General officers are supposed to give frank advice on what they believe is the best military strategy — while avoiding any public statements on policy — because they are ultimately subordinate to the president in the chain of command. As retired Army Gen. Martin Dempsey said in 2012, it is essential for service members to remain neutral in politics and follow the legitimate orders of whoever is above them, since the military is “not a special-interest group.”
But MacArthur ignored this by often writing letters about what the US should do in Korea.
The “politicized, erratic and egotistical” general was undermining the president in public statements and in private communications with politicians back in the US, who were urging him to leave the military and run for president himself.
MacArthur was considered a “media whore” of his time, Daniel Drezner, a professor of international affairs at Tufts University, told Reuters. And he wasn’t just insubordinate to Truman: As Tom Ricks has noted, MacArthur holds the unique record among military officers of defying three US presidents.
A scathing letter MacArthur wrote March 1951 to a Republican congressman was the final straw for Truman.
The letter, which was read on the House floor on April 5, directly criticised the president, challenging his authority and ultimate command over the military as commander-in-chief.
“If we lose the war to communism in Asia, the fall of Europe is inevitable, win it and Europe most probably would avoid war and yet preserve freedom,” MacArthur wrote. “As you pointed out, we must win. There is no substitute for victory.”
Historian David McCullough later wrote that “virtually all that he said was bound to provoke Truman” — and it did.
Days later, Truman, along with his advisers and the Joint Chiefs of Staff, agreed that MacArthur had to be fired. He was replaced by Gen. Matthew Ridgway.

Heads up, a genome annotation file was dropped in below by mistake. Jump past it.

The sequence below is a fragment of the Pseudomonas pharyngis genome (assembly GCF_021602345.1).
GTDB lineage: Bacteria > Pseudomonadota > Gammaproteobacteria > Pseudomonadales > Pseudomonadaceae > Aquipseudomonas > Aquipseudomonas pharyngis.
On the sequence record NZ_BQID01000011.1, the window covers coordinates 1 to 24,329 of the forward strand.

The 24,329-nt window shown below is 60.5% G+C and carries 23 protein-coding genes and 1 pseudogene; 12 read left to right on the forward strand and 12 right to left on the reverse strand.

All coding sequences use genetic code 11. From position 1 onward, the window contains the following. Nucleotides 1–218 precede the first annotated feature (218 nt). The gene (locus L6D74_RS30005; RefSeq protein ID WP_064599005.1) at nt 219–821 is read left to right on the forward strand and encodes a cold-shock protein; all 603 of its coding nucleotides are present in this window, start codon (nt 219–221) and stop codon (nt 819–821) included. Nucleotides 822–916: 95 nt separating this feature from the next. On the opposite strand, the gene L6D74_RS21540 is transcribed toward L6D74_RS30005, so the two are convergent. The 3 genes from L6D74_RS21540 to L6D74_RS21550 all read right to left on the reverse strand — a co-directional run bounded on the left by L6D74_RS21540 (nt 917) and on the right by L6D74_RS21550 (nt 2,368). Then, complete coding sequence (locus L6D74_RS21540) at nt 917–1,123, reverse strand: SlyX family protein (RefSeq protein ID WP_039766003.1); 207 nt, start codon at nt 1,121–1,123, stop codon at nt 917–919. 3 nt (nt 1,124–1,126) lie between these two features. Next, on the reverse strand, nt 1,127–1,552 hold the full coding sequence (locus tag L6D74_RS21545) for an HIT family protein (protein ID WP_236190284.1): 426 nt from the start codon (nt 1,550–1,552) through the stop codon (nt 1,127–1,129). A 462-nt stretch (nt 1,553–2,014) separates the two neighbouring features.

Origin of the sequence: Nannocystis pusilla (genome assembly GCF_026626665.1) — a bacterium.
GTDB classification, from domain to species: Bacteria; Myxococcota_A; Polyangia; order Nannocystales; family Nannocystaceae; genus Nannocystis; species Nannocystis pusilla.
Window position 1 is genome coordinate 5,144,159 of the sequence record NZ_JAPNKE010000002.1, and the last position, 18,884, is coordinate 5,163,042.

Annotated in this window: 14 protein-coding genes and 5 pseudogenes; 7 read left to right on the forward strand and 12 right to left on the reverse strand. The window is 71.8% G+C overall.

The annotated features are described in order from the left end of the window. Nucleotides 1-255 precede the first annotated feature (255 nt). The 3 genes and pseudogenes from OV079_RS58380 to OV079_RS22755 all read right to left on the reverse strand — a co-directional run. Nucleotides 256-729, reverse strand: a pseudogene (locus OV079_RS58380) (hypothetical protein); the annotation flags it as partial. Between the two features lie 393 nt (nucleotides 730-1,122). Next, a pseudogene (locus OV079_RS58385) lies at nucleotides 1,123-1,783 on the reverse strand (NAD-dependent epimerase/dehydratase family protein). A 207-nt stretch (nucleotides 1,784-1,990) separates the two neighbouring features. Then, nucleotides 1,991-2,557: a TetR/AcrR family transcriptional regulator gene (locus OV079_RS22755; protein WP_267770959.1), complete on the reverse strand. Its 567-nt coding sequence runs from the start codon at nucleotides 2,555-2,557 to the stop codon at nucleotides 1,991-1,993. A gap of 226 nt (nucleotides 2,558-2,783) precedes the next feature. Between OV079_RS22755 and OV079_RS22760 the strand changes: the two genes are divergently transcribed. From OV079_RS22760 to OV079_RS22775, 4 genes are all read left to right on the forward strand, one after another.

It was a tough decision at the time: With MacArthur’s public pronouncements and record in World War II, he was loved by the American public. Some even called for Truman’s impeachment.
Though MacArthur’s legacy remains controversial, Truman’s decision to assert civilian control over the military and avoid a war with China has been regarded much more positively among historians.
“I fired him because he wouldn’t respect the authority of the president,” Truman later explained. “I didn’t fire him because he was a dumb son of a bitch, although he was, but that’s not against the laws for generals. If it was, half to three-quarters of them would be in jail.”
‘I don’t want my generals being interviewed’
Besides Trump’s praise of controversial generals like MacArthur or Patton, he also brings them up as the heroes America needs now because they did not reveal their plans ahead of time to the enemy. Trump says he would “utterly destroy ISIS,” though he has not explained how.
And he often brings up those same generals as his reason: Not wanting to tip off the enemy.
“I don’t want my generals being interviewed,” he said at a rally earlier this year.
But this line of reasoning deals with tactical decisions, not strategy — a distinction Trump never makes.